As usual, you travelled brilliantly - the only one of us that did! While you rebel against being put in your car seat (me, kept captive, again? I think not! seems to be your general thought) you adore planes - mainly because of the scope of people to smile at. While you are still very much in your "I-need-my-mummy" phase, you do love smiling at strangers from the safety of my arms. You believe air stewards are put there purely for you to grin at and you could always be settled by showing you all the people on the plane. If you can believe it, some philistines did not smile back. (They could have been a bit weary from the antics of your brother and sister…)

You have seen snow. You have seen snow fall (briefly!) While from here on you're going to be a daughter of the tropics, you have seen snow fall.

You learnt to crawl in Scotland, my darling. As your Grandpa says, that means you're practically entitled to represent Scotland in the Olympics. (Let's hope you get your daddy's sporting ability!)
And… you had your first Christmas. Not a white one - but it was chilly, and it was in Scotland and we did rug you up warm and you did see a castle! It was lovely seeing five little stockings lined up, our little family complete.

You suddenly went from not many toys to a superabundance! (Many with a Scottish theme, Edinburgh Counting Board Book anyone… One Castle etc... (And that's not going into things picked up later in other places… but the travel is boring and you're suddenly at the stage where you like toys!)

We did not get to see as many of our Scottish relatives as I had hoped - the mastitis I traveled over with, on top of all the illness before that, knocked me around a lot, and we were slow getting our phones organised - alright, we never actually got them organised - they routed back through Australia. But you did see your Great Great Aunty, and while she didn't have a clue who any of us were, she did love holding you and playing with you. This was the first time I've been over since your Great Granny and Pappy died, and it was very hard being there without them, although even last visit your Granny's dementia meant she hadn't recognised me, but she'd loved holding your brother, a little one year old then.

I've been carrying you in your new winter carrier, my little-bundle-of-close-held-warmth, and while you don't like getting it on, you do have a tendency to fall asleep as soon as it is on, and it keeps us both snugly warm. And I love having you so close. I love feeling your breathing, resting my cheek against the softness of your hair, holding your hand or little feet (your shoes just refused to stay on, even putting hair bands on them - thank goodness for tights and layers! And they were such gorgeous little shoes!) Dressing you in cold-weather gear has been a constant delight - finally getting to play dress-ups with all the soft-as-soft hats, faux fur vests, velvet dresses, mini-coats and merino bodysuits was so much fun. I'm already looking forward to going back down to Victoria in the winter and hoping as least some still fit!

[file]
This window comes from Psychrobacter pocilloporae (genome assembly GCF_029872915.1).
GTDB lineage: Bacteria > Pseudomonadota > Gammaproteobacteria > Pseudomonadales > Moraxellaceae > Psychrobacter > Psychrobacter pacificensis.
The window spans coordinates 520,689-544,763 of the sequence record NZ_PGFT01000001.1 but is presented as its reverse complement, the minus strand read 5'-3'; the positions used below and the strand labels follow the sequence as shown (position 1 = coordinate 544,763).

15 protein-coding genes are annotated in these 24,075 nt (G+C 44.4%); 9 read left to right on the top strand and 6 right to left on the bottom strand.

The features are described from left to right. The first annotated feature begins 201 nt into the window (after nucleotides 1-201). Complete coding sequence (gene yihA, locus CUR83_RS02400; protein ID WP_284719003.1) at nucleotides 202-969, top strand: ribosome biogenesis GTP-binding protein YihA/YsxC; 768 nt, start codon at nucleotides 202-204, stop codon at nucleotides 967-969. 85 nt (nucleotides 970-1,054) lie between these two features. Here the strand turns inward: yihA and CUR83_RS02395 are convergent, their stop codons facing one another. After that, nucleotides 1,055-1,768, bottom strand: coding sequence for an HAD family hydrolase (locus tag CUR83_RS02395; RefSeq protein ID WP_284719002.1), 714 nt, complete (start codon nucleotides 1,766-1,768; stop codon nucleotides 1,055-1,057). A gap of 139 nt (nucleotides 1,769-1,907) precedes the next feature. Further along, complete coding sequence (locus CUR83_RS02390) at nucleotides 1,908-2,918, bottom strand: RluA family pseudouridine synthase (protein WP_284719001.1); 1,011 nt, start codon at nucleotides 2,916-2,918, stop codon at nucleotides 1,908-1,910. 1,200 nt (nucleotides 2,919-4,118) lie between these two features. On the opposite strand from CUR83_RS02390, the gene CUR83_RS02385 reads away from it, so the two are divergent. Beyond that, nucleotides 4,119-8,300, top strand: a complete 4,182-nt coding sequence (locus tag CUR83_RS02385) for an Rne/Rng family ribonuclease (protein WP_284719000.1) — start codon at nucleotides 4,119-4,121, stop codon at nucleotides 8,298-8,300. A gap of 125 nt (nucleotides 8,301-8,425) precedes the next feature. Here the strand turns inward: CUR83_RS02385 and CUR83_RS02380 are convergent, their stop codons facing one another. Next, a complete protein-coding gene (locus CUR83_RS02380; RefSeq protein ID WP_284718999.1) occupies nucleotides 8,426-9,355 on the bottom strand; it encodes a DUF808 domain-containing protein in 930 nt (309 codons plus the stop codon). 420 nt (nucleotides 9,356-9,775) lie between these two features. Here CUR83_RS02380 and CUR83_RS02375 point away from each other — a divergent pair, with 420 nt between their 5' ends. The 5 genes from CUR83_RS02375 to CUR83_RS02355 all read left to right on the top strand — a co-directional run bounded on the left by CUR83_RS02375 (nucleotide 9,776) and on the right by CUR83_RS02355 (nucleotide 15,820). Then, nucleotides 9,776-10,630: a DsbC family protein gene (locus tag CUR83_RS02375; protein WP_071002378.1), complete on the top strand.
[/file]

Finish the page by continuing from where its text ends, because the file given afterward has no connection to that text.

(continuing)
Your brother came over to me yesterday as I was feeding you and said "I'm glad we have Littlest. Now I have two sisters." Frown. "It's a lot of responsibility." (You have a habit of grabbing his hair, or crawling up to sink your two little teeth into his foot to get his attention, then grinning, so he knows we need to teach you to be a well behaved baby who strokes, not pulls, kisses not bites.)
And it is a lot of responsibility, but we love you so!

Tuesday, January 13, 2015

A Play of Stone & Sky

Under a high, clear winter sky we walked the road to Stonehenge. The winter timing seemed right - the alignments were built around the winter solstice - the old sun dying and a new sun being born. We were only a week out.

The landscape was very open, the hills rolling softly, holding their burials gently. Coming so recently from Scotland the drier, more open landscape was very noticeable.

Frost still coated some of the ground, outlining fallen leaves and there were traces of ice on the puddles but the air was mild. I wondered how the people of the neolithic - the ones who spent so long constructing all their many earth and wood and stone works saw their land, how the weather fell upon them. Was the land already as cleared of trees? Before all their barrows, ditches and cursus' how flat was the land?

We reached the stones - Poppet rebelling after the long walk, after the longer drive, Sprocket more interested but wondering where the magic is and why he can't do any magic, and I was held in awe. I'd read about the stones, studied them so long and here they were.

They played with the light. They drank it up, cast constantly changing shadows. The many people milling around taking photos, selfies, listening to the earphones, didn't matter as the stones themselves were so constantly interesting from each new angle, the sky around us so large. I had not been under a sky so large since we left Australia.

A crow flew down to land upon one of the lintels. There was a pale smudge of moon behind it.

I was in love.

It was a monument built around death, around the ancestors - there were over three hundred cremation burials in the bank and ditch and it was likely that it was built to usher out the old year and usher in the new - let the sun start staying longer, let light return to the lands.

But now, under the high, high sky, it seems to hold a certain peace. The rocks have aged well. The circle built millenia ago, some of the stones fetched from scores of miles away, using millions of man-hours, they stand sure.

Imagined and re-imagined over hundreds, thousands, of years, going through many different transformations, once, in the long ago, Stonehenge would have been approached on the shortest day of the year, the people feasting further away (on fatted pig, in shades of Asterix and Obelix, although their boar was wild), sailing down the nearby river and then disembarking to walk the big avenue. They would wait to see the sun rise again, aligning on this last day of the old year, and then the New Year would begin again, their ancestors around them, and all would be well.